Jumping to the topic I just discussed in the podcast last week, though, I think that printed books change this quite a lot. It becomes far easier as of the 16th century for books to survive, and not only because they have had less time to go missing - just more copies in the first place. So if you want to argue that it is quality, not chance, that determines what survives and is read then that would be more plausible for the early modern era onward.

Guy of Jerusalem 15 May 2021

So now I'll definitely get myself acquainted with al-Kindi! (hmmm...where should I begin? Oh I know! There's this podcast series, you may have heard of it, it's called the history of philosophy without all those gaps, or something like that...). 

Anyway, I accept your point that printing changed the world, and after that le deluge, as we know. However, I would say that Fortuna has not disappeared but merely changed shape. Some philosophical works, even of high quality, are not lost in the physical sense, but rather go unnoticed, or if noticed, forgotten quickly. There is too much circulating, and some authors and their works don't happen to be in the right place at the right time (or in the right language). I can't give you a concrete example, because that would undermine my statement that such works were unnoticed or forgotten. But let's just imagine a Russian-writing philosopher, as good as any English-writing philosopher, publishing a masterpiece of liberal political philosophy. Let's call him Lockeyevsky. I would not be surprised if there was such a man, especially if you look over a few centuries, say beginning whenever Russia had a printing press. But it doesn't matter, because unfortunately for Lockeyevsky, the center of gravity of the Russian intellectual heritage never came close to liberalism. His work went unnoticed and didn't change anything. To argue as you say, "that it is quality, not chance, that determines what survives and is read," I would have to argue that a Lockeyevsky is impossible. But I think he is possible.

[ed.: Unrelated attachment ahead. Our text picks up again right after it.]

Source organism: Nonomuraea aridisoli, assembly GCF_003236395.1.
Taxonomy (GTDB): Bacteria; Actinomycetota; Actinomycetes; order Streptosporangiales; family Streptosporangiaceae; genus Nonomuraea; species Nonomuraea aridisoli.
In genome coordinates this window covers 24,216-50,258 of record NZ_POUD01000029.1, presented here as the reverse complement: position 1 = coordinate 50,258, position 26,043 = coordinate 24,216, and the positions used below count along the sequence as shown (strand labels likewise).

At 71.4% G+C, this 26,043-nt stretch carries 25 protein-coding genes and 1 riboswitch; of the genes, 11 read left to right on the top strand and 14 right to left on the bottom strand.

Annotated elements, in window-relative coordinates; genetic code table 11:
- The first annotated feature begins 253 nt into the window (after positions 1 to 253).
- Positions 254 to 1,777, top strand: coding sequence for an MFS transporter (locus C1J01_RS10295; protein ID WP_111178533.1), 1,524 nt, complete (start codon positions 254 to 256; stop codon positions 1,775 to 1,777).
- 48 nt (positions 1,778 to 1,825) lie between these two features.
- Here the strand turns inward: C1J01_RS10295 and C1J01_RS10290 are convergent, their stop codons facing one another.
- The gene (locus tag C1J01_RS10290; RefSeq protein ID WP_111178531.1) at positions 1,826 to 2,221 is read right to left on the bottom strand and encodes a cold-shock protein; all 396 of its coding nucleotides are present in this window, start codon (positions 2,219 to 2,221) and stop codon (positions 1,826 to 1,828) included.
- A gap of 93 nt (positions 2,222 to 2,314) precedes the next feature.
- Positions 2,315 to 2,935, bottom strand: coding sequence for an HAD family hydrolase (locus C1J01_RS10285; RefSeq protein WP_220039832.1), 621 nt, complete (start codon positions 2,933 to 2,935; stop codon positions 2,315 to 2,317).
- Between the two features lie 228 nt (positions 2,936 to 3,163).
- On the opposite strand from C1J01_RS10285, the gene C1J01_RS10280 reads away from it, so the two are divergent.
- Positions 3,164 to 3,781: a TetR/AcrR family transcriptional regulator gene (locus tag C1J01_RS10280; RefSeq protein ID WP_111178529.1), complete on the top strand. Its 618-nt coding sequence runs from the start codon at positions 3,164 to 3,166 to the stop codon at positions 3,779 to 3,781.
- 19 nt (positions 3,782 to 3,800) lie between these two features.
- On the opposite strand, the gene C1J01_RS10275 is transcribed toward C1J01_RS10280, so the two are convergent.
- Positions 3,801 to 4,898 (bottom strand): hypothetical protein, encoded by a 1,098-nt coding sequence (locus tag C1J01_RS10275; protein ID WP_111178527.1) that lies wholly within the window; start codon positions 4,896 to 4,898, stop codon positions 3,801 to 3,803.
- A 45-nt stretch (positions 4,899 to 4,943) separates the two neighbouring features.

Oh yes for sure. I actually don't think that "quality does out" all the time - to give a more concrete example of what you're talking about, it's only recently that quite a few female philosophers from after the age of print have been re-discovered, having been largely ignored since they were active. Of course that isn't mere chance, but the result of sexism, still it illustrates your point that there are lots of interesting philosophers who may have been overlooked. We'll be meeting a lot of them in due course!

By the way if you like what you hear about al-Kindi I believe there is a decent book about him out there too...

Jordan 18 July 2022

Since converting to Judaism and being encouraged by my rabbi to make notes in the Torah itself, I've switched to taking extensive notes in my books - including the margins of your books. I don't think they're of much scholarly value (many of them are jokes or opinions in response to the text) but hey, not everything is made for posterity.